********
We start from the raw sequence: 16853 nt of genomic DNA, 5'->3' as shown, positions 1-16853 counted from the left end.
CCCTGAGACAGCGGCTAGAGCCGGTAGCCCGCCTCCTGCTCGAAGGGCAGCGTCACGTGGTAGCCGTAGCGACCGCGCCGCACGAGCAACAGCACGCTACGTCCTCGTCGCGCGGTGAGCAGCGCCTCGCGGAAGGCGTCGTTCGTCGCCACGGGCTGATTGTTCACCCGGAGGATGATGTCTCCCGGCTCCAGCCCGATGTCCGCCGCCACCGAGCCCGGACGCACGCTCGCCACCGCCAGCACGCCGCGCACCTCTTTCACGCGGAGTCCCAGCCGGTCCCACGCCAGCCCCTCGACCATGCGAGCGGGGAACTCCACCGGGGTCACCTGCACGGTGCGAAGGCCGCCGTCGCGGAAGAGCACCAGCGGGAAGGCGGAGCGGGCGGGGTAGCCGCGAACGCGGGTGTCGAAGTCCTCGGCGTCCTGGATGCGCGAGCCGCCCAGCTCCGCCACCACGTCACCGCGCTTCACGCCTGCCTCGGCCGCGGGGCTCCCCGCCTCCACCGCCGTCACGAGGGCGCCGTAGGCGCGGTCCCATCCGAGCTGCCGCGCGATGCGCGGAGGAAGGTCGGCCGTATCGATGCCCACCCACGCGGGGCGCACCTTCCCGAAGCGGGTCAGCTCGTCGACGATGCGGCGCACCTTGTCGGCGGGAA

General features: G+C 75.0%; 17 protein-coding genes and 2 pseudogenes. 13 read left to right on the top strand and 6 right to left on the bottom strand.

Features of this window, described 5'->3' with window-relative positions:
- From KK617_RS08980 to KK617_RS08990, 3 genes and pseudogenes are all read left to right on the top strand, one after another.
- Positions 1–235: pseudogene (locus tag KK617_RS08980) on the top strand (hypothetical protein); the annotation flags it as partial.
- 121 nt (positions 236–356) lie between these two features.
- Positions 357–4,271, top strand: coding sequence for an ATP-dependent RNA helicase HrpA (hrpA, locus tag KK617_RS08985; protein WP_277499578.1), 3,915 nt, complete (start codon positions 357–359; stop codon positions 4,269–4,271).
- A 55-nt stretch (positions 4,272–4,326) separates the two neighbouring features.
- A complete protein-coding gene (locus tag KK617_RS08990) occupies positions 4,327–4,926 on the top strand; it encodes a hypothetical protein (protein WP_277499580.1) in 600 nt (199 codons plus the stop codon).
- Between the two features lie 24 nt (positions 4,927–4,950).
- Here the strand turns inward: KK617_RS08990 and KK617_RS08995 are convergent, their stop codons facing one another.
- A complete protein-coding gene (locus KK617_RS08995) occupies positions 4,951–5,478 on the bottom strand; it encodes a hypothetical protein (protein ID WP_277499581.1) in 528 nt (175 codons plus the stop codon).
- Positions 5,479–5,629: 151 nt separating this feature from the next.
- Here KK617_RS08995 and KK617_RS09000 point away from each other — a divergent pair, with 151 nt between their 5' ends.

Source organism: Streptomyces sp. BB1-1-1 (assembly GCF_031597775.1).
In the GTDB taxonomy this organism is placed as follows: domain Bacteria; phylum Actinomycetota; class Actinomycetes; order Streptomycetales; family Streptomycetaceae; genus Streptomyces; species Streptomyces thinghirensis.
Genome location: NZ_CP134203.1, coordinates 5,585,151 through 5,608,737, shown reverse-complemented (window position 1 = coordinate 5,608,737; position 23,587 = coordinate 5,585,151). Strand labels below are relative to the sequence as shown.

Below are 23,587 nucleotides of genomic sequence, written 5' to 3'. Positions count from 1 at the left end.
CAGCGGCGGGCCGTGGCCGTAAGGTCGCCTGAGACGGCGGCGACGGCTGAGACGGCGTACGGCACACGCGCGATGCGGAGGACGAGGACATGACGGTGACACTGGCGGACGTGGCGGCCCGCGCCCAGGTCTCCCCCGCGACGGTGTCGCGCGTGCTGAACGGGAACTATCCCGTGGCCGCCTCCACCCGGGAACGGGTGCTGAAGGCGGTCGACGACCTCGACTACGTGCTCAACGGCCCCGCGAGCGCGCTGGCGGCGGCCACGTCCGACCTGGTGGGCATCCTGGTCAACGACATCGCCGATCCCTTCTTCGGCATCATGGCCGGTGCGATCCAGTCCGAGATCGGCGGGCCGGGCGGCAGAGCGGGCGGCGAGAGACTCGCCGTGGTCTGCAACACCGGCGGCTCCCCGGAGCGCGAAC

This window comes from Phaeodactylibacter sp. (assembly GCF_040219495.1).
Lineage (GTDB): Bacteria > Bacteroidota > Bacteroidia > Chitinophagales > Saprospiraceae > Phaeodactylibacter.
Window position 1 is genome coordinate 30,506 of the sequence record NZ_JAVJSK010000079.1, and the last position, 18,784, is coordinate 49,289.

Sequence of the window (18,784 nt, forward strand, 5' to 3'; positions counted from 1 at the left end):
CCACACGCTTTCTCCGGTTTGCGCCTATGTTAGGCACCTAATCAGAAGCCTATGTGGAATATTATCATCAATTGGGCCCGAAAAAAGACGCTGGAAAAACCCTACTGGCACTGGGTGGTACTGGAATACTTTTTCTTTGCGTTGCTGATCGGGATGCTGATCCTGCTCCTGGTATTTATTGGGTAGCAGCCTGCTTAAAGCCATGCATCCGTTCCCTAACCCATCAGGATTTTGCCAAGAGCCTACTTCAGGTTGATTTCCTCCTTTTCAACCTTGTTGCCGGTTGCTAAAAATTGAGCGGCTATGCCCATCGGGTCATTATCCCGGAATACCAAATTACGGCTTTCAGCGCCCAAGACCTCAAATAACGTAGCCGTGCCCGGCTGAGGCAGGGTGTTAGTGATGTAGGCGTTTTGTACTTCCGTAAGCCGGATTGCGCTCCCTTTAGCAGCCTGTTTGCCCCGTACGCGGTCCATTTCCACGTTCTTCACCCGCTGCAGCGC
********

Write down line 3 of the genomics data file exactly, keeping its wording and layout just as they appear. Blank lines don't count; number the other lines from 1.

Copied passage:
General features: G+C 75.0%; 17 protein-coding genes and 2 pseudogenes. 13 read left to right on the top strand and 6 right to left on the bottom strand.